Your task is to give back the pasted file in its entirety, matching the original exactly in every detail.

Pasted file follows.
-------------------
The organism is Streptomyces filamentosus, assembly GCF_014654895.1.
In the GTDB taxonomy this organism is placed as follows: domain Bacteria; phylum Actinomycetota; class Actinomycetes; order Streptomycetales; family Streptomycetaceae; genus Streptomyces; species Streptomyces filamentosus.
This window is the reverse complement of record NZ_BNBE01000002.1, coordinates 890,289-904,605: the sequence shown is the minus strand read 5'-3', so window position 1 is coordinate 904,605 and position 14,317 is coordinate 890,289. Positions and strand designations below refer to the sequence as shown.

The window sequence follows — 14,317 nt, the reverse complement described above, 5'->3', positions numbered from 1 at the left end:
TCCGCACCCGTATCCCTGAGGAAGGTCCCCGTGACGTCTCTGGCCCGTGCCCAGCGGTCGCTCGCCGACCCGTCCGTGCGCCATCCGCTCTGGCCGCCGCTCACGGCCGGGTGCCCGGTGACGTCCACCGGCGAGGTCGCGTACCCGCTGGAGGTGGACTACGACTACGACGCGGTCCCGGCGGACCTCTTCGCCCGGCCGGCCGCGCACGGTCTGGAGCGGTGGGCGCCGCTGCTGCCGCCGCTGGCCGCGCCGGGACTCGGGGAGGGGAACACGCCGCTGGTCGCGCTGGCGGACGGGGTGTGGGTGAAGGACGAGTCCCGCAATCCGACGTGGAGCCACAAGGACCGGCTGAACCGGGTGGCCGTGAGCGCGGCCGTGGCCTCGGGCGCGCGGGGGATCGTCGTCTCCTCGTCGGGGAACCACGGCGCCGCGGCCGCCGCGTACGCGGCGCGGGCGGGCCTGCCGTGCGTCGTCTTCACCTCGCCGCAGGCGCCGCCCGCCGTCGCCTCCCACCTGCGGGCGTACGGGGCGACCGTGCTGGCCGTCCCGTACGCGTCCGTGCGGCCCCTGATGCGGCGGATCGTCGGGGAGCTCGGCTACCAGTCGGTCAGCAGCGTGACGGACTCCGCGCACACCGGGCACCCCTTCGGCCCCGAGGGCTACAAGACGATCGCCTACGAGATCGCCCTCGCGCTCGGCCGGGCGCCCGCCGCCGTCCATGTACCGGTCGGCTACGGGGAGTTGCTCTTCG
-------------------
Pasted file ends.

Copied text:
The organism is Streptomyces filamentosus, assembly GCF_014654895.1.
In the GTDB taxonomy this organism is placed as follows: domain Bacteria; phylum Actinomycetota; class Actinomycetes; order Streptomycetales; family Streptomycetaceae; genus Streptomyces; species Streptomyces filamentosus.
This window is the reverse complement of record NZ_BNBE01000002.1, coordinates 890,289-904,605: the sequence shown is the minus strand read 5'-3', so window position 1 is coordinate 904,605 and position 14,317 is coordinate 890,289. Positions and strand designations below refer to the sequence as shown.

The window sequence follows — 14,317 nt, the reverse complement described above, 5'->3', positions numbered from 1 at the left end:
TCCGCACCCGTATCCCTGAGGAAGGTCCCCGTGACGTCTCTGGCCCGTGCCCAGCGGTCGCTCGCCGACCCGTCCGTGCGCCATCCGCTCTGGCCGCCGCTCACGGCCGGGTGCCCGGTGACGTCCACCGGCGAGGTCGCGTACCCGCTGGAGGTGGACTACGACTACGACGCGGTCCCGGCGGACCTCTTCGCCCGGCCGGCCGCGCACGGTCTGGAGCGGTGGGCGCCGCTGCTGCCGCCGCTGGCCGCGCCGGGACTCGGGGAGGGGAACACGCCGCTGGTCGCGCTGGCGGACGGGGTGTGGGTGAAGGACGAGTCCCGCAATCCGACGTGGAGCCACAAGGACCGGCTGAACCGGGTGGCCGTGAGCGCGGCCGTGGCCTCGGGCGCGCGGGGGATCGTCGTCTCCTCGTCGGGGAACCACGGCGCCGCGGCCGCCGCGTACGCGGCGCGGGCGGGCCTGCCGTGCGTCGTCTTCACCTCGCCGCAGGCGCCGCCCGCCGTCGCCTCCCACCTGCGGGCGTACGGGGCGACCGTGCTGGCCGTCCCGTACGCGTCCGTGCGGCCCCTGATGCGGCGGATCGTCGGGGAGCTCGGCTACCAGTCGGTCAGCAGCGTGACGGACTCCGCGCACACCGGGCACCCCTTCGGCCCCGAGGGCTACAAGACGATCGCCTACGAGATCGCCCTCGCGCTCGGCCGGGCGCCCGCCGCCGTCCATGTACCGGTCGGCTACGGGGAGTTGCTCTTCG